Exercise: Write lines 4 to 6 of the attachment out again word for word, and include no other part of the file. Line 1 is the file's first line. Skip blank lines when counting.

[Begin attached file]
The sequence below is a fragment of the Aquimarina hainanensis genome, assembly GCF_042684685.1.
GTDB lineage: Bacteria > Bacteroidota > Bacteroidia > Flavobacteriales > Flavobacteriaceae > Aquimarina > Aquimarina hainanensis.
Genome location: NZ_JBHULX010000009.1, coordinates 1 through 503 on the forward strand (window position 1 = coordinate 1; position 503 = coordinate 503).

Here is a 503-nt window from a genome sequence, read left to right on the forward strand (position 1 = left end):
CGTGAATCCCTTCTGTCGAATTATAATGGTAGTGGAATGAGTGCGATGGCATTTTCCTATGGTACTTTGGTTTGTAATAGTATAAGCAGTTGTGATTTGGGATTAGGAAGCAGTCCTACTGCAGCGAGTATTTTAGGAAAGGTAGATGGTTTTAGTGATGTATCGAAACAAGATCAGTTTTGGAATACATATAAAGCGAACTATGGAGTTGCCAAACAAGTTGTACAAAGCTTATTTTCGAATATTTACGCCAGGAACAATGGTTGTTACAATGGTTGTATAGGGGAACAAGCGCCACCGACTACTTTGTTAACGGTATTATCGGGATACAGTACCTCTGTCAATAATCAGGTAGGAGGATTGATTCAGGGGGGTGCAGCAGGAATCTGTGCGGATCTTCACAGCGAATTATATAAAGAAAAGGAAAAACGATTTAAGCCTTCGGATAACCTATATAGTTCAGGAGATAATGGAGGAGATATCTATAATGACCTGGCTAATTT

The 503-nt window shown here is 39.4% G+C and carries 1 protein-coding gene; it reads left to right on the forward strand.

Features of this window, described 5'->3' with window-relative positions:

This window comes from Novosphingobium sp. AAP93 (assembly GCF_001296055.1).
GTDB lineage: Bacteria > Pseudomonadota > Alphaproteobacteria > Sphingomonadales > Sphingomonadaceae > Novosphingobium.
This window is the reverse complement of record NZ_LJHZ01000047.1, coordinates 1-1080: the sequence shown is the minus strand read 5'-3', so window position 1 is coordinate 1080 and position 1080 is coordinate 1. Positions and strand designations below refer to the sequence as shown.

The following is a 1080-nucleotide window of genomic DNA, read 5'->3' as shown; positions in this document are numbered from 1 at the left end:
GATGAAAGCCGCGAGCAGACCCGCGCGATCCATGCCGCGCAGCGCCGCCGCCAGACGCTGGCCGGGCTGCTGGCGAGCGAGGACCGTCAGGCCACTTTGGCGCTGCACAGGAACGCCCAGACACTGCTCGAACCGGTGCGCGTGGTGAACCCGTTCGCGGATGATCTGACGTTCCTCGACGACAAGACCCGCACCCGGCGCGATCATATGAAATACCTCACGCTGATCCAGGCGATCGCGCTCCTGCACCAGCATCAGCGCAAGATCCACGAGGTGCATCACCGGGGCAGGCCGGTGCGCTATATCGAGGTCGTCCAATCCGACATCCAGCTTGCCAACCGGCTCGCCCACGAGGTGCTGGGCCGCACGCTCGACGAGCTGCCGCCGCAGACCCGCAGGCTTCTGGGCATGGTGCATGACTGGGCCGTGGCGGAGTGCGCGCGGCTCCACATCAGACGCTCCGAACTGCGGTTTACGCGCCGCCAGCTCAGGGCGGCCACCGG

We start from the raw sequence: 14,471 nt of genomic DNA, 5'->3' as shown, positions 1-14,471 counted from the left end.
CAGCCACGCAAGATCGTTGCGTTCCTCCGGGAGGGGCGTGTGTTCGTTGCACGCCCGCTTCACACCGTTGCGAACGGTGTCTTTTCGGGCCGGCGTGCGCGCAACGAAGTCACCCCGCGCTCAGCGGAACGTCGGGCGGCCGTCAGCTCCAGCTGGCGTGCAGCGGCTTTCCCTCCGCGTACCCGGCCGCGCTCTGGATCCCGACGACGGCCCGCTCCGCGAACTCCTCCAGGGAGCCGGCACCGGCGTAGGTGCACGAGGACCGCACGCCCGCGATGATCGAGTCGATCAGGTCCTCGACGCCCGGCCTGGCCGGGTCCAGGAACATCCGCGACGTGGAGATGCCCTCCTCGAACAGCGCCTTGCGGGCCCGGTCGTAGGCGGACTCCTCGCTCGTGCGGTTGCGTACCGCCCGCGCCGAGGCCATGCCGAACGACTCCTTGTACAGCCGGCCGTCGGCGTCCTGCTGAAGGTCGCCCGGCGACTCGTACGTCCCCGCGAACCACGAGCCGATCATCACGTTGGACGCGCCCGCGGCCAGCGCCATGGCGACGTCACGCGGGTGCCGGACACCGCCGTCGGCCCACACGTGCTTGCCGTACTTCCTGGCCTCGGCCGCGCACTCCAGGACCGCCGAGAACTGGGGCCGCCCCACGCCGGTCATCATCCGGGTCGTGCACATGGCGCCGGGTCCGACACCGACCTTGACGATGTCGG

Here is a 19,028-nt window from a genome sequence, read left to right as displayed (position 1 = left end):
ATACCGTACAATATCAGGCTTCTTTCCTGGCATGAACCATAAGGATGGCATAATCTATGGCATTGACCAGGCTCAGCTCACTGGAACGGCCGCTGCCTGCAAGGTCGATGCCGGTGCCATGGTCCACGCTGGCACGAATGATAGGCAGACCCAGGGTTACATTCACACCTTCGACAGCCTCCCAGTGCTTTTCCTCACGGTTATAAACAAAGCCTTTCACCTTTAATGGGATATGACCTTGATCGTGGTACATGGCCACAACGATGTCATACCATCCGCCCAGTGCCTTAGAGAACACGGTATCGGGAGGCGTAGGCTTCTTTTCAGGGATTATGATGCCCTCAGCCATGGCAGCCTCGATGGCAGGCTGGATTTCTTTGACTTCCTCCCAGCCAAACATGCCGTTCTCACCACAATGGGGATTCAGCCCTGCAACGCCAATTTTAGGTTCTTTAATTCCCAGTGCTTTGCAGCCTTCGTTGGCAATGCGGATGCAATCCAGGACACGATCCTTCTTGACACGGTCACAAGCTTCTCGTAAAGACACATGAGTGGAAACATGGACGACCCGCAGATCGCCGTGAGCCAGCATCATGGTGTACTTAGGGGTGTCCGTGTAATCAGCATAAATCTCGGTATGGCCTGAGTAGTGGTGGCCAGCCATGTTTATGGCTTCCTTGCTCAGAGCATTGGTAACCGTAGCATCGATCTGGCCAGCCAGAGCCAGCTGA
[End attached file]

Here is a 503-nt window from a genome sequence, read left to right on the forward strand (position 1 = left end):
CGTGAATCCCTTCTGTCGAATTATAATGGTAGTGGAATGAGTGCGATGGCATTTTCCTATGGTACTTTGGTTTGTAATAGTATAAGCAGTTGTGATTTGGGATTAGGAAGCAGTCCTACTGCAGCGAGTATTTTAGGAAAGGTAGATGGTTTTAGTGATGTATCGAAACAAGATCAGTTTTGGAATACATATAAAGCGAACTATGGAGTTGCCAAACAAGTTGTACAAAGCTTATTTTCGAATATTTACGCCAGGAACAATGGTTGTTACAATGGTTGTATAGGGGAACAAGCGCCACCGACTACTTTGTTAACGGTATTATCGGGATACAGTACCTCTGTCAATAATCAGGTAGGAGGATTGATTCAGGGGGGTGCAGCAGGAATCTGTGCGGATCTTCACAGCGAATTATATAAAGAAAAGGAAAAACGATTTAAGCCTTCGGATAACCTATATAGTTCAGGAGATAATGGAGGAGATATCTATAATGACCTGGCTAATTT

The 503-nt window shown here is 39.4% G+C and carries 1 protein-coding gene; it reads left to right on the forward strand.